During his parents’ divorce, 8-year-old Buddy has been placed in the care of his eccentric relatives. He is very close with his much older, simple-minded female cousin Sook. The two, are occupied with their annual Christmas project, making a plentiful supply of fruitcakes as gifts for their friends, family, and people they admire such as President Franklin Roosevelt and film actress Jean Harlow.
The story is narrated by the adult Buddy as a wistful memory piece, with Capote’s characteristically rich, insightful, and observational prose. Not much actually happens besides the fruitcake enterprise, though painful life lessons are learned and childhood traumas are depicted.
Over expanded, with new characters and invented incidents by book writer Duane Poole, this musical adaptation lasts over two hours with an intermission. The results, though good-natured, and relatively faithful to the story, are often dull.
The first act uses all of the material from the story with additions, while much of the second act is mostly original. The obtrusive framing device has Buddy as the narrator in 1955 looking back to the childhood events of 1933.
Instead of the plot being strictly advanced by dialogue and dramatization, the adult Buddy very often hangs around and comments to the audience. That the stage is quite small makes it distracting and drags the show. Also distracting are cast members who often sit off to the side of the playing area in view of the audience reacting to scenes they aren’t in. Plus, an actor playing multiple roles changes costumes or put on a beard, also in view of the audience, before he makes his reappearance in a different role.
The jaunty score by composer Larry Grossman and lyricist Carol Hall is pleasant and professional, with numerous Scott Joplin style tunes.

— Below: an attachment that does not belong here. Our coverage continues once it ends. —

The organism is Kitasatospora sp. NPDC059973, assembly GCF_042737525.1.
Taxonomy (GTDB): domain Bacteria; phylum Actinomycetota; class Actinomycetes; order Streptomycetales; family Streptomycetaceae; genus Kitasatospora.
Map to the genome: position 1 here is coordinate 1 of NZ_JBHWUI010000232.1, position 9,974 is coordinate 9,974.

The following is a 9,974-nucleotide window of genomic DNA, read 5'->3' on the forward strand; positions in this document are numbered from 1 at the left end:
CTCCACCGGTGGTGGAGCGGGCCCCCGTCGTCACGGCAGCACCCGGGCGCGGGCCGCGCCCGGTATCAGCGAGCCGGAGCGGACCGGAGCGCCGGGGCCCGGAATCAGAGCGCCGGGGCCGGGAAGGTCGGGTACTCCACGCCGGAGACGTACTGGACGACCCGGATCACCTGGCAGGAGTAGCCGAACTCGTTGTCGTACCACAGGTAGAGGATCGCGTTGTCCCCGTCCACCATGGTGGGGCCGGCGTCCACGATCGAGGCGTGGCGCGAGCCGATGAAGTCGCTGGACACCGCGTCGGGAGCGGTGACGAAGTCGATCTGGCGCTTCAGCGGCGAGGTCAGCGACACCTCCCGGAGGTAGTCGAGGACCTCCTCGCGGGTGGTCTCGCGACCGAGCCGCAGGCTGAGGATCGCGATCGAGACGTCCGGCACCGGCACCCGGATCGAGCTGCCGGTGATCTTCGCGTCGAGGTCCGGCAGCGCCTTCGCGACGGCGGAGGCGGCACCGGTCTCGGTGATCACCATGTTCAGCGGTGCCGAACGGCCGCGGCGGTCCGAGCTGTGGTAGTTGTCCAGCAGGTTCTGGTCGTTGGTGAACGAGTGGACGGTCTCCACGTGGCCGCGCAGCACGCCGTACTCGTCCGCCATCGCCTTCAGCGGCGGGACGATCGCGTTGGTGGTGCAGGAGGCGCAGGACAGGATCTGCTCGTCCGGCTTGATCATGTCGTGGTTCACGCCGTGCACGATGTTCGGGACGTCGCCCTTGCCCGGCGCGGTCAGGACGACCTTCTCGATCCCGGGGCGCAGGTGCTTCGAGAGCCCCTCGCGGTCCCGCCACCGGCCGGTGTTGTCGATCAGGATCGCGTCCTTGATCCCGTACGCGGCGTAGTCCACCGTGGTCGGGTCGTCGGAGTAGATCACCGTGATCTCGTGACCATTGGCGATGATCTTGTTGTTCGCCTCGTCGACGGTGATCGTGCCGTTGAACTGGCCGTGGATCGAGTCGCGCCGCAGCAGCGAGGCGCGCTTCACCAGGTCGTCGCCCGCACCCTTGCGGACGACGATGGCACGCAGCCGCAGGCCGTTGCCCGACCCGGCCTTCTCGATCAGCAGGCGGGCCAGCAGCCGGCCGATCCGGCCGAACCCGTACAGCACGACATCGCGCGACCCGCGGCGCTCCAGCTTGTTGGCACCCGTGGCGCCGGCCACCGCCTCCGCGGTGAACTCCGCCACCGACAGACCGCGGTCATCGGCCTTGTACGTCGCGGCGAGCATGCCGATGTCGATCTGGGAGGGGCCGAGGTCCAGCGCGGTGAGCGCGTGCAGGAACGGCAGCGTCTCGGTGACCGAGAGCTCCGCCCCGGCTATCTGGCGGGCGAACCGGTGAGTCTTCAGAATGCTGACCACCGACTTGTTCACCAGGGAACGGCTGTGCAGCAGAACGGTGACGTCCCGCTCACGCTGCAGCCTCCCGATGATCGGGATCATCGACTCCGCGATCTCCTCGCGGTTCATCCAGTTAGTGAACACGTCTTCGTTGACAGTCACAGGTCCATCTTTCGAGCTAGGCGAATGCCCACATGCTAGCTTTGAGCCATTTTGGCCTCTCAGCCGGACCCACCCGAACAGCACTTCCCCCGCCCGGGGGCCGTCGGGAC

The animated and eager cast is made up of Alice Ripley as Sook, Silvano Spagnuolo as Young Buddy, Ashley Robinson as Adult Buddy, Virginia Anne Woodruff as the housekeeper Anna, Nancy Hess as Cousin Jennie, and Taylor Richardson as tomboy Nelle Harper. Samuel Cohen does very well at playing three roles including a fussy unmarried relative, a kindly mailman, and a mountain moonshiner. Walter O’Reilly, an actual schnauzer, makes a great impression as the family dog, Queenie.
The wonderful performances and warm chemistry between the cast members are evidence of Charlotte Moore’s fine, straightforward direction. Choreographer Barry McNabb’s work is simple and provides a nice visual quality during the happy dance sequences.
The scenic design of James Noone primarily consists of a striking, large tree painting, which is in view and dominates the stage throughout, as well as quaint period house details. David Toser’s marvelous costumes also evoke the look of the 1930’s. The shifting times are very well rendered by Brian Nason’s lighting design.
In 1966, there was a very acclaimed television movie of the story, written by Eleanor Perry, directed by Frank Perry, with Capote’s voice over narration, and starring Geraldine Page as Sook, who won an Emmy award for her performance. There was also a 1997 Hallmark television movie starring Patty Duke as Sook.
This musical theater version of A Christmas Memory has been performed around the United States in regional theaters, since 2010. This year, The Irish Repertory Theatre has selected it for its annual holiday production. Perhaps in a condensed version it would have provided the desired festive entertainment.
A Christmas Memory (through January 4th, 2015)
Irish Repertory Theatre at the DR2 Theatre, 103 East 15th Street in Manhattan
For tickets, call 212-727-2737 or visit http://www.ovationtix.com
Running time: two hours and 10 minutes with one intermission